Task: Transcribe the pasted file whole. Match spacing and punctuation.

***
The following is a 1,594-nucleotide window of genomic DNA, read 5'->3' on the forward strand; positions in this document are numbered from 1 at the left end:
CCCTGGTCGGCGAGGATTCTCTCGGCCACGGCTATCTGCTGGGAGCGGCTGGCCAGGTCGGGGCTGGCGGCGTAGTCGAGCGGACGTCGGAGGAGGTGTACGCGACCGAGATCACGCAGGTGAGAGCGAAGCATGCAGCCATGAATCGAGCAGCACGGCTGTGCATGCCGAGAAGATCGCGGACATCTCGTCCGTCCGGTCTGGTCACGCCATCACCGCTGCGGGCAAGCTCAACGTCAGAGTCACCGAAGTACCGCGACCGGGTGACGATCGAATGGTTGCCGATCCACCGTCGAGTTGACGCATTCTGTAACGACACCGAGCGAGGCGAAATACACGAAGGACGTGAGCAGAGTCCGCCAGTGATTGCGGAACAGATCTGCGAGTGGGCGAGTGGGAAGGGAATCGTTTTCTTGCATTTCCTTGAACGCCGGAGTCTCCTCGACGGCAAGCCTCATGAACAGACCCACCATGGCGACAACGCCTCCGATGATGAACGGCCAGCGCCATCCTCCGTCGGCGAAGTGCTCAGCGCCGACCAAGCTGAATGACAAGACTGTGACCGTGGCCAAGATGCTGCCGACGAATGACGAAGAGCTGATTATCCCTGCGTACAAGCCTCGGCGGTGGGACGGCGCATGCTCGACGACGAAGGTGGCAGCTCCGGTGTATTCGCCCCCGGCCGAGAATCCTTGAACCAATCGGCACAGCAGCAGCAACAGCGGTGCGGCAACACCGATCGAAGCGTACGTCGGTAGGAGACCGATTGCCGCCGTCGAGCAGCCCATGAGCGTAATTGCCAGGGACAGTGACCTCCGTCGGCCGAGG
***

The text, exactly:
The following is a 1,594-nucleotide window of genomic DNA, read 5'->3' on the forward strand; positions in this document are numbered from 1 at the left end:
CCCTGGTCGGCGAGGATTCTCTCGGCCACGGCTATCTGCTGGGAGCGGCTGGCCAGGTCGGGGCTGGCGGCGTAGTCGAGCGGACGTCGGAGGAGGTGTACGCGACCGAGATCACGCAGGTGAGAGCGAAGCATGCAGCCATGAATCGAGCAGCACGGCTGTGCATGCCGAGAAGATCGCGGACATCTCGTCCGTCCGGTCTGGTCACGCCATCACCGCTGCGGGCAAGCTCAACGTCAGAGTCACCGAAGTACCGCGACCGGGTGACGATCGAATGGTTGCCGATCCACCGTCGAGTTGACGCATTCTGTAACGACACCGAGCGAGGCGAAATACACGAAGGACGTGAGCAGAGTCCGCCAGTGATTGCGGAACAGATCTGCGAGTGGGCGAGTGGGAAGGGAATCGTTTTCTTGCATTTCCTTGAACGCCGGAGTCTCCTCGACGGCAAGCCTCATGAACAGACCCACCATGGCGACAACGCCTCCGATGATGAACGGCCAGCGCCATCCTCCGTCGGCGAAGTGCTCAGCGCCGACCAAGCTGAATGACAAGACTGTGACCGTGGCCAAGATGCTGCCGACGAATGACGAAGAGCTGATTATCCCTGCGTACAAGCCTCGGCGGTGGGACGGCGCATGCTCGACGACGAAGGTGGCAGCTCCGGTGTATTCGCCCCCGGCCGAGAATCCTTGAACCAATCGGCACAGCAGCAGCAACAGCGGTGCGGCAACACCGATCGAAGCGTACGTCGGTAGGAGACCGATTGCCGCCGTCGAGCAGCCCATGAGCGTAATTGCCAGGGACAGTGACCTCCGTCGGCCGAGG